Count Dankula Sentence: Youtuber Avoids Jail After Conviction for Teaching Pet Pug Nazi Salute

A Scottish YouTuber, convicted of a hate crime after uploading a video of him teaching his girlfriend's dog to give a Nazi salute, has avoided a prison sentence.

Mark Meechan, 30, from North Lanarkshire, Scotland, was fined £800 ($1117) after he was found guilty following a trial in March in connection to the video, which he uploaded in 2016.

In the clip, Meechan, better known as Count Dankula, told viewers how he wanted to annoy his girlfriend as a joke so decided to turn her pet pug, Buddha, into the "least cute thing I could think of."

The video, which went on to be viewed more than three million times, shows the dog reacting excitedly whenever Meechan asks "you want to gas the Jews?" and raising its paw when he calls "Sieg Heil."

The video also sees Meechan playing speeches by Adolf Hitler to the dog.

The dog seen raising its paw after Mark Meechan, AKA Count Dankula, called Sieg Heil in the video. Meechan has now been fined after being convicted of a hate crime. YouTube/Mark Meechan

In his sentencing remarks, Sheriff Derek O'Carroll told Meechan: "The evidence before this court was that the video was viewed as grossly offensive within Jewish communities in Scotland and that such material tended to normalize anti-Semitic attitudes and provoke further unpleasant anti-Semitic messages and as such, this video using menacing language, led to great concern.

"I also found it proved that the video contained anti-Semitic, and racist material, in that it explicitly and exclusively referred to Jews, the Holocaust and the role of the Nazis in the death of six million Jews in a grossly offensive manner. You knew or must have known that.

"As a matter of law, the test is not whether the video was offensive but whether it was grossly offensive. I concluded….that your video was not just offensive but grossly so, as well as menacing, and that you knew that or at least recognized that risk."

During the trial, Meechan denied he was anti-Semitic and reiterated that the video was nothing more than a joke to annoy his girlfriend and should not be considered a hate crime.

Speaking outside the Airdrie Sheriff Court following his conviction in March, Meechan said the guilty verdict raises serious questions of freedom of speech.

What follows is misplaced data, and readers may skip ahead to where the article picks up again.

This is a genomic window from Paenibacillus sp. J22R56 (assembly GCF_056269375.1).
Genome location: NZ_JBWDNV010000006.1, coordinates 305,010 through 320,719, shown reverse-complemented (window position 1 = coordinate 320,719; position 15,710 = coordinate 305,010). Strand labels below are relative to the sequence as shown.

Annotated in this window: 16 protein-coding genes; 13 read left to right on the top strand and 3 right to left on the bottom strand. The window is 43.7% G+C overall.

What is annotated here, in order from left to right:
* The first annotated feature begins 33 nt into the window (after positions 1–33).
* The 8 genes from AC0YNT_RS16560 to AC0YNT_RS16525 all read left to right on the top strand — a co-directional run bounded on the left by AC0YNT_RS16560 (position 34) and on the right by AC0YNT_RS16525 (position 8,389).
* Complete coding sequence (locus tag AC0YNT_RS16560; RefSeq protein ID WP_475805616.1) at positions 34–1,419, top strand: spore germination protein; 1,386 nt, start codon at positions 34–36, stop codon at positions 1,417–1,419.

He said: "I think there's been a huge miscarriage of justice, it's a very dark day with regards to freedom of speech and freedom of expression. What is most worrying is that one of the primary things to be considered in any action is context and intent and today context and content was completely disregarded.

"For the system to disregard things like that means your actions no longer matter, they decide what your context and intent is."

Following his conviction, Meechan received support from British far-right figureheads, as well as comedians including Ricky Gervais.

"A man has been convicted in a UK court of making a joke that was deemed 'grossly offensive,'" Gervais tweeted to his 13 million followers.

"If you don't believe in a person's right to say things that you might find 'grossly offensive', then you don't believe in Freedom of Speech.

"I fucking hate religion. I've criticized and ridiculed it for 40 years," he added. "Yet if my government tried to ban it or criminalize it, I would march alongside those poor fools and fight hard for their right to believe any fucking stupid nonsense they chose."

Meechan's conviction was welcomed by the Scottish Council of Jewish Communities, who also claimed they received hundreds of anti-Semitic messages online after their director, Ephraim Borowski, was called to give evidence at the trial.

"We are grateful to the court for recognizing that shouting 'Gas the Jews' over and over again is not a joke, and that claiming that something is a joke does not make it any less offensive," the group said in a statement.

"This case was not about whether the video was a 'joke' but about whether it was intended to give offense; Meechan himself made clear both in the video and in court that that was his intention, and far from apologizing or expressing regret, is now presenting himself as a martyr and has been embraced by the extreme right."

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